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Comcast has Bandwidth cap starting Oct 1st (250GB)


JoeyN
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I don't have Comcast, but it annoys me on principle.

 

As a Comcast customer it's pissy to cap bandwidth but at the same time - I come nowhere near 250GB on a monthly basis so I doubt it will ever affect me.

 

Ahhh, so they've got you! They get you to accept the cap without protest, and then they start manipulating the cap and fees a bit further down the line. Or as the natural growth of your internet usage increases, you'll begin to feel squeeze by the 250GB limit. As the transition to more and greater downloadable games and high def movies becomes more of the norm, that 250GB won't seem so generous.

 

What do you think Comcast will do as internet traffic continues it's natural growth and they increase their infrastructure? Raise the cap? Yeah, right, don't think so.

 

 

Also, I found this quote from that article interesting,...

Free Press called the caps "relatively high," but said they were also an indictment of current US broadband policy. "If the United States had genuine broadband competition, Internet providers would not be able to profit from artificial scarcity‚ they would invest in their networks to keep pace with consumer demand," said Free Press research director S. Derek Turner. "Unfortunately, Americans will continue to face the consequences of this lack of competition until policymakers get serious about policies that deliver the world-class networks consumers deserve."
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What do you think Comcast will do as internet traffic continues it's natural growth and they increase their infrastructure? Raise the cap? Yeah, right, don't think so.
As harddrive space got cheaper and people's needs for greater capacity got greater, google, MSN, and Yahoo all increased their caps on email storage. You have to stay competitive. With wireless technology, DSL, FIOS, and whatever else is on its way, services will meet the needs of customers or they'll lose the customers to the competition which will gladly embrace those customers with open arms.
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I'd cancel on principle and move to someone else.

 

Then again, if Charter did it to me, I'd be screwed. As Jtello quoted, I'm relatively rural (12 miles from town) and I have no other options.

 

Speednet offers wireless here but I'd have to put up a like 50 ft tower to put their dish on top of to clear the trees.

 

Not much in the way of competition here.

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Apparently Keith has never been witness to the cable companies lack of willingness to adapt until the clock strikes midnight. And even then, the responses are dated and they continue to nickel and dime, all as they rave about their 'industry leading great new value added service.'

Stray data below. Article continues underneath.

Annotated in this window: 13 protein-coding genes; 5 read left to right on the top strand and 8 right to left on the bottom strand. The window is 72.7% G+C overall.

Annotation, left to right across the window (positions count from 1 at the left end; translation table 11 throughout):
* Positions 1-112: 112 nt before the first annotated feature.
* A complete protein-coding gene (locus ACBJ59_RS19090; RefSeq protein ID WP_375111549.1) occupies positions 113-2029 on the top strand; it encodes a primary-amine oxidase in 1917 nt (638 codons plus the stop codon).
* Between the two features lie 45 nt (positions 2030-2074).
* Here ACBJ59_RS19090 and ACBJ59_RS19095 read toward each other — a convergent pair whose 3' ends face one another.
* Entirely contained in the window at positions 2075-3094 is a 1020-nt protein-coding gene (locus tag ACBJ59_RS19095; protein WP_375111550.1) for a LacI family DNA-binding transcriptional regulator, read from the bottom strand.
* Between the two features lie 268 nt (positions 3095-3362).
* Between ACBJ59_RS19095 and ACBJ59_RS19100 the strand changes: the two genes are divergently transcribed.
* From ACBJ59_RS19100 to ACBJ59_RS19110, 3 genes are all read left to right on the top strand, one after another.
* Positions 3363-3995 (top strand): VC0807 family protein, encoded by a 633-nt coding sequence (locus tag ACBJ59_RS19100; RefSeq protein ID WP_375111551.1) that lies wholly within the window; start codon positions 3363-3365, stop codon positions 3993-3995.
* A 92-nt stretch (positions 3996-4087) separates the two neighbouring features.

:barf

 

Yeah that's right Keith, go ahead, I want to see you defend cable companies, their shitty practices and shitty histories. ............ With a straight face!

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I currently use Comcast and am planning on canceling them for not only internet but cable TV as well as soon as I find a suitable replacement. I don't know if I ever get near 250 GB or not or even if I exceed it, but I'll be looking elsewhere on principal alone.

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When I lived in Aurora, CO we used Comcast and this would have pissed me off too although like Romier, I would not have been likely to hit the cap anytime soon... The problem I feel is dependant on location. In some places you have plenty of choice so they have to remain competitive but in other areas - and not just rural - they don't. In Aurora there, options for broadband were Comcast (Cable) or Qwest (DSL) and the max speed available on DSL at that address as of December 2007 was 512Kbps/4Mbps. Comcast was a little better at 1Mbps/6Mbps. Point being that neither service could hope to compete at those speeds with FIOS or other services available elsewhere in Colorado but they aren't competeing (or competitive on prices) because nothing else was available there. And Aurora isn't a remote town - its a suburb of Denver and a fairly large one at that. I don't know about affluence or whatever else may determine if they'll offer better service or deploy new network infrastructure but, there are several Comcast centers (TV and Internet) there in Aurora and they still haven't seen any reason to upgrade it for years now.

 

So, my feeling is that if your area doesn't have reasonable competition then I don't think you'll see any upgrades, only restrictions and caps like this one. None of the ISP's seem to actively update or even try to retain their customers until they are forced to do so to compete for your business.

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I am pretty sure I would come close to the cap if it happened here. I do not see TW doing it in NYC as Fios just came, and everyone would jump to them in a heart beat. With all the game downloads, video casts, podcasts, video streaming and online gaming it has to come close to 250gig

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Nothing I said defended anyone. I only said it is alarmist to say the sky is falling because in the end, competition will keep things reasonable. I hate the cable companies and their prices. But FIOS is coming to town. And long range wireless services will be available in a couple years. The world will not come to an end.

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I am pretty sure I would come close to the cap if it happened here. I do not see TW doing it in NYC as Fios just came, and everyone would jump to them in a heart beat. With all the game downloads, video casts, podcasts, video streaming and online gaming it has to come close to 250gig

 

TW may be doing something much more strict.

 

But since the other option for wired broadband in the village is Time Warner Cable Inc., switching providers isn't necessarily going to get Distaffen away from a bandwidth cap. The cable company is trying out a 5-gigabyte traffic cap for new users in Beaumont, Texas. Every gigabyte above that costs $1. More expensive plans have higher caps ? at $54.90 per month, the allowance is 40 gigabytes. Depending on the results of the trial, Time Warner Cable may apply the same pricing structure elsewhere.

 

http://news.yahoo.com/s/ap/20080822/ap_on_hi_te/tec_internet_caps_2